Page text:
Additionally, the Center for Budget and Policy Priorities' (CBPP) Iris J. Lav and Nicholas Johnson concluded in a January 29 report  that "[b]ecause nearly all states are required to balance their budgets, states have begun to cut expenditures and raise taxes -- both of which create a drag on the economy and threaten to counteract part of the intended federal economic stimulus" and noted that "[t]he House economic recovery package recognizes this fact and includes substantial assistance for states."
Transfers to individuals
Regarding transfers to individuals, in his testimony, Elmendorf stated that "[t]ransfers to persons (for example, unemployment insurance and nutrition assistance) would also have a significant impact on GDP." He added, "Because a large amount of such spending can occur quickly, transfers would have a significant impact on GDP by early 2010. Transfers also include refundable tax credits, which have an impact similar to that of a temporary tax cut." Similarly, in his testimony, Zandi stated  that "extending food stamps are [sic] the most effective ways to prime the economy's pump." Zandi further explained, "People who receive these benefits are very hard-pressed and will spend any financial aid they receive within a few weeks. These programs are also already operating, and a benefit increase can be quickly delivered to recipients."
CBPP has also concluded  that increasing unemployment benefits would have a simulative effect on the economy. Sharon Parrott, director of CBPP's Welfare Reform and Income Support Division, wrote on January 27: "Both the House and Senate recovery packages include a $25 per week temporary increase in unemployment insurance benefits. Economists, including Mark Zandi of Moody's Economy.com, routinely rate increased unemployment benefits as among the most simulative provisions under consideration. Zandi estimates that every dollar spent on increased unemployment benefits increases economic activity by $1.63." CBPP also stated  in a January 21 analysis of the Senate's economic recovery package that "[f]ood stamps are one of the most effective forms of economic stimulus because low-income individuals generally spend their available resources on meeting their daily needs, such as shelter, food, and transportation."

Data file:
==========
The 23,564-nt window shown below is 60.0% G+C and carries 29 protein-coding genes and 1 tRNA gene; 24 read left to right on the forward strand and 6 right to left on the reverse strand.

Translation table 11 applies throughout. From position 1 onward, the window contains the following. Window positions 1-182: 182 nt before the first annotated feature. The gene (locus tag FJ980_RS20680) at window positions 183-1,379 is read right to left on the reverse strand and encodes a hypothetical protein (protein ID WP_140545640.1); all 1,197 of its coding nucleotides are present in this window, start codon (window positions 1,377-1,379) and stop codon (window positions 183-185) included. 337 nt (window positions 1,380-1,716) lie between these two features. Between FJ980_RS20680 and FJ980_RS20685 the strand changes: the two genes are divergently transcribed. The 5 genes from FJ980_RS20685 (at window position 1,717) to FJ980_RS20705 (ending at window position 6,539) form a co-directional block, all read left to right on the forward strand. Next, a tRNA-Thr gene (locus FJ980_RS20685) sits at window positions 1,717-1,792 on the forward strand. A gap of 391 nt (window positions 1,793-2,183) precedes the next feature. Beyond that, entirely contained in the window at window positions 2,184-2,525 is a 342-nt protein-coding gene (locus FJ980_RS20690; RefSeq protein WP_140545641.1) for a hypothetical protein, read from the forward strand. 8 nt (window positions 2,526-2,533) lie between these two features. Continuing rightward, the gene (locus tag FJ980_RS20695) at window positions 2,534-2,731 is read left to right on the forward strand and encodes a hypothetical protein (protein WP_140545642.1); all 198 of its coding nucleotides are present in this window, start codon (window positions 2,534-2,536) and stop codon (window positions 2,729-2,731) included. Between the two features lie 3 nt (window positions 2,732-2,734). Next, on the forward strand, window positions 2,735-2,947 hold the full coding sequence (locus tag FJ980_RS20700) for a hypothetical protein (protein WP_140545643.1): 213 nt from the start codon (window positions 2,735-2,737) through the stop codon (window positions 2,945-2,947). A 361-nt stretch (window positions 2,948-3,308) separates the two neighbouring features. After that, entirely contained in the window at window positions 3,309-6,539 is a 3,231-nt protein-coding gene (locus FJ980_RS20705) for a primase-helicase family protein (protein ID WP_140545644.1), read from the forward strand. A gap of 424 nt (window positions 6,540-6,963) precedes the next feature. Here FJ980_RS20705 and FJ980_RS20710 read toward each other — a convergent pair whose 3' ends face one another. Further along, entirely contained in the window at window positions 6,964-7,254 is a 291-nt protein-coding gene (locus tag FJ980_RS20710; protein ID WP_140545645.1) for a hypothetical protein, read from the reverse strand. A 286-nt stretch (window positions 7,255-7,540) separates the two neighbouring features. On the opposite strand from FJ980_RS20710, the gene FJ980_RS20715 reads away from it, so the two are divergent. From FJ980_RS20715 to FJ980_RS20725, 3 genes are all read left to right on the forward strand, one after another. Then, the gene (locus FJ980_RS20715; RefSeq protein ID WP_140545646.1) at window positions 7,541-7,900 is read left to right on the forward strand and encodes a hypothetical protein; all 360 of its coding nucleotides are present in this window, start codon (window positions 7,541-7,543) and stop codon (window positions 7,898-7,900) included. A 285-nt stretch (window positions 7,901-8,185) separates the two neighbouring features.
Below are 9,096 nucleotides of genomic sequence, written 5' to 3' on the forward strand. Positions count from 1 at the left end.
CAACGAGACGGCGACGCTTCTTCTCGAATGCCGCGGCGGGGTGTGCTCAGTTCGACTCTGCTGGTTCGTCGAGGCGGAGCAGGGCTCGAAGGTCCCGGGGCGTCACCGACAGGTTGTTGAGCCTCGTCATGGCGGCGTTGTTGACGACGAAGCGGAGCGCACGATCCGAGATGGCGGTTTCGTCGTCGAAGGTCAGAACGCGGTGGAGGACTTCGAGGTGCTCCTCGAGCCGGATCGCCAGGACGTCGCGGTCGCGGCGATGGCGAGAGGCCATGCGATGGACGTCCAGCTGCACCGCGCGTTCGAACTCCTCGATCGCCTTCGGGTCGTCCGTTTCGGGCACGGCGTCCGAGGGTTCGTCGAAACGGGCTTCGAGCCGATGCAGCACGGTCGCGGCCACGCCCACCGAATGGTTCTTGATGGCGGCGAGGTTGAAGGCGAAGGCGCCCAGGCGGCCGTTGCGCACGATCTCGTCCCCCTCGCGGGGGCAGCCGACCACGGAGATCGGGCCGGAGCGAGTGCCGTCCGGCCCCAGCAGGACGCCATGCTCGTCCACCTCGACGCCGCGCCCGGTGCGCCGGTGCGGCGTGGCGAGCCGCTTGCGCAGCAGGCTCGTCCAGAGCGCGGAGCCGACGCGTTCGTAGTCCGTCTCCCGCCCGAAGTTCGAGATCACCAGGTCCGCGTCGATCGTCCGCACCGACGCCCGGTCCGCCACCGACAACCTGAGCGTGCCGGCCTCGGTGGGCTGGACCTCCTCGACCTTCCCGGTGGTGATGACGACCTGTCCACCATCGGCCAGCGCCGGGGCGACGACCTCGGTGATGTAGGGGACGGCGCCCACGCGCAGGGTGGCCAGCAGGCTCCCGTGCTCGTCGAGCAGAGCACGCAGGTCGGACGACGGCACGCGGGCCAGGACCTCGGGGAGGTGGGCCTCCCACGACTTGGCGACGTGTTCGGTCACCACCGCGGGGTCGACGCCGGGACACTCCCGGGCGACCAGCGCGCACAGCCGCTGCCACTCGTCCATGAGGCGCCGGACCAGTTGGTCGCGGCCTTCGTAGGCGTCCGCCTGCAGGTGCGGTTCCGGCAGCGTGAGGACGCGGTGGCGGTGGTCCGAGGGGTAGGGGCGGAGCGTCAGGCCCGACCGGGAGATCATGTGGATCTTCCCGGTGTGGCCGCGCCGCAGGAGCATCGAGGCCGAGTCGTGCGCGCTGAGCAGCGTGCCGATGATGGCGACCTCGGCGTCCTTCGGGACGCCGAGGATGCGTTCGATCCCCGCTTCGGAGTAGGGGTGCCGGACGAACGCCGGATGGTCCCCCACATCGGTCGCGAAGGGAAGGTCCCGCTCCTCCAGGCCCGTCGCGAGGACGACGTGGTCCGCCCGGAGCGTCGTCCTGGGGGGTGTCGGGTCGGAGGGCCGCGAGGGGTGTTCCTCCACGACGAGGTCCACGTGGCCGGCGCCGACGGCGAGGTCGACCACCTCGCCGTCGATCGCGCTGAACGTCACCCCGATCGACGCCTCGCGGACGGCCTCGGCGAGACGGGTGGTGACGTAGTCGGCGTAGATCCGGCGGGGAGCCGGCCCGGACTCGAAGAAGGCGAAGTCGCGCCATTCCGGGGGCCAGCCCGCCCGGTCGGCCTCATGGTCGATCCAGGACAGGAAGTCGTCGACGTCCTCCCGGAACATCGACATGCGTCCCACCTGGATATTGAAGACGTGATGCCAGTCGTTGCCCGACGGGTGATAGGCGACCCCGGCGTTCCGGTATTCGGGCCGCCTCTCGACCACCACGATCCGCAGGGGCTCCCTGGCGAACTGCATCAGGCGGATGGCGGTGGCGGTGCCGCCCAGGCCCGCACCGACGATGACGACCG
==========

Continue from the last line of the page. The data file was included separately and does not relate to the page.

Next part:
From the January 30 edition of MSNBC's Morning Joe:
BRZEZINSKI: I want to tee up our next couple of blocks. Look at this headline -- and this is about where we're headed in terms of our economy, and it's not looking good at all. Washington Post. The stimulus plan: How much of it is welfare? How much of it is programs that have nothing to do with stimulating the economy? And how sure are we that this plan, that apparently no Republicans in Congress support, is going to get us from point A to point B?
BRZEZINSKI: I want to look at the plan and how much of it is sort of welfare programs and how much are things that we know, either from history or because economic experts somehow know this, actually stimulates the economy. Can you look that up for me?
RATIGAN: And I would say if I can't explain and if we can't explain to everybody why something would stimulate the economy --
RATIGAN: -- then I'm not sure if it stimulates the economy.
BRZEZINSKI: I'm a little concerned. I'm a little concerned, I have to say.
RATIGAN: You should be.
BRZEZINSKI: I mean, the bottom line is, though, is this deceptive advertising when you look at the different welfare programs that are getting pushed through here?
RATIGAN: Yeah, I think --
BRZEZINSKI: I mean, come on.
RATIGAN: -- that the Democrats would do themselves a tremendous favor to not try to put spending programs in when we're dealing with a stimulus bill. There is a -- there are four years ahead to talk about spending. If we're going to propose a stimulus bill to the American people that borrows money we don't have from dollar number one, the least we can do is have everything be stimulus.
BRZEZINSKI: All right.
JOHN HARWOOD (CNBC chief Washington correspondent): But, guys, don't forget that a lot of that spending is stuff that government can put out the door quickly. There are some job aspects to that, which is the jobs of teachers, cops, state workers who otherwise would be laid off and make the recession worse, but there's -- it's also a fact that government can spend it more quickly. Now, there's an issue about which kinds of spending have more simulative effect --
RATIGAN: Exactly. Yeah.
HARWOOD: -- and I think they're going to look to fine-tune that package, and there's some legitimate criticism of the existing package, but don't assume that just because it looks like an existing government spending program that it's not going to have some simulative effect.
BRZEZINSKI: Well, I mean, I hope it does, that's for sure. But John Ridley, chime in. What's your take on this? Because, I mean, if you're gonna have welfare programs in this bill, call them welfare programs and pass them, but don't call them facets of the bill meant to stimulate the economy. I do feel like there's some old politics at play here.